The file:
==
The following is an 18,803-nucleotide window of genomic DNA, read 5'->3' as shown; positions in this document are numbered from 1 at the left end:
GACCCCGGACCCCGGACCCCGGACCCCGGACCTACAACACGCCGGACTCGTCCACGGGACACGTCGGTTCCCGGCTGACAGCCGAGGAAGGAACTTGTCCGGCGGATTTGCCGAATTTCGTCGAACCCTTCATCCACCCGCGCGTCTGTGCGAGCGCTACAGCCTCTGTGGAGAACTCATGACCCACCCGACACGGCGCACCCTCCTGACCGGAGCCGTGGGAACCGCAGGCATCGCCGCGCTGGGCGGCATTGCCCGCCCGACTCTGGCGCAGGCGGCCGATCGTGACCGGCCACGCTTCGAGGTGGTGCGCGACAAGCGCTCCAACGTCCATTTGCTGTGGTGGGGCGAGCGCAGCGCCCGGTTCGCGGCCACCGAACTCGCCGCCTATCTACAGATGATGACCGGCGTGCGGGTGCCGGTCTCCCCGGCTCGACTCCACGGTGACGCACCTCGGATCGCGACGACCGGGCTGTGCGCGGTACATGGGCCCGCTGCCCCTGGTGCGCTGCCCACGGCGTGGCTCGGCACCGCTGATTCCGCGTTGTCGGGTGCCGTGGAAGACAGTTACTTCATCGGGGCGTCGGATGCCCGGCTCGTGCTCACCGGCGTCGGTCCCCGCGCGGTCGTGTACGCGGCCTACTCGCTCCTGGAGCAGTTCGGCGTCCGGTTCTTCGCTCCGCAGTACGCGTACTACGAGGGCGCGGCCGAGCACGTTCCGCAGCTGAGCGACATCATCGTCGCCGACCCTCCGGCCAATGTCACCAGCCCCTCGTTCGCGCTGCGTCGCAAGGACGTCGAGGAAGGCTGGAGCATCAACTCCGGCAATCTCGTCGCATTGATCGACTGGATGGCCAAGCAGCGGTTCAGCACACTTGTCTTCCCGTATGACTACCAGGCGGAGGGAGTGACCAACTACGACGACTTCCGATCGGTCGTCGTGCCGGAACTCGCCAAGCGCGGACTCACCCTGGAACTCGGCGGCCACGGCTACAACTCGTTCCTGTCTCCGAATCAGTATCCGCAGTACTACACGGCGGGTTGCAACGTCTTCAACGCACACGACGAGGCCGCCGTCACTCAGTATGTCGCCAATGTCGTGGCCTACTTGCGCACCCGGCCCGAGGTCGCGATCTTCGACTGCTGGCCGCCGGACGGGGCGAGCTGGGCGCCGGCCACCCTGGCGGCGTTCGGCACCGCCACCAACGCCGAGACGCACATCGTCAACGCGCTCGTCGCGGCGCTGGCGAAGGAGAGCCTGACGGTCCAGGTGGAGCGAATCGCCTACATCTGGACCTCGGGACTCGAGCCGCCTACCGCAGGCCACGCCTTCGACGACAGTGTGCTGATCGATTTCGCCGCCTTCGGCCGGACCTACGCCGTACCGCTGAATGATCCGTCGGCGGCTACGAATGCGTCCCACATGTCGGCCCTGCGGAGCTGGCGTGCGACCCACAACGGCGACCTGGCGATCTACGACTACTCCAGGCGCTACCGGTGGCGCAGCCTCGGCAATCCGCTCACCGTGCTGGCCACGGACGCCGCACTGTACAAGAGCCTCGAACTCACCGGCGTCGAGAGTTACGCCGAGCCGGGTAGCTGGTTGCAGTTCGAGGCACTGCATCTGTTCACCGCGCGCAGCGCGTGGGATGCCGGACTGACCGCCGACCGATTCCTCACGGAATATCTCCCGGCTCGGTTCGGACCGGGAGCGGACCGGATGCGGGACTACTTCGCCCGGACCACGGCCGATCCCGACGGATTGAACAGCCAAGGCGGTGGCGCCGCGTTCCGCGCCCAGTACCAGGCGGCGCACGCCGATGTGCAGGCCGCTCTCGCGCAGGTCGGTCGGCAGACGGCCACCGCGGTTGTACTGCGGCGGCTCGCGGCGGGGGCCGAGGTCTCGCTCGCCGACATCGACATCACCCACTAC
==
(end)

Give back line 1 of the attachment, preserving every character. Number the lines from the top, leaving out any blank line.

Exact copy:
The following is an 18,803-nucleotide window of genomic DNA, read 5'->3' as shown; positions in this document are numbered from 1 at the left end: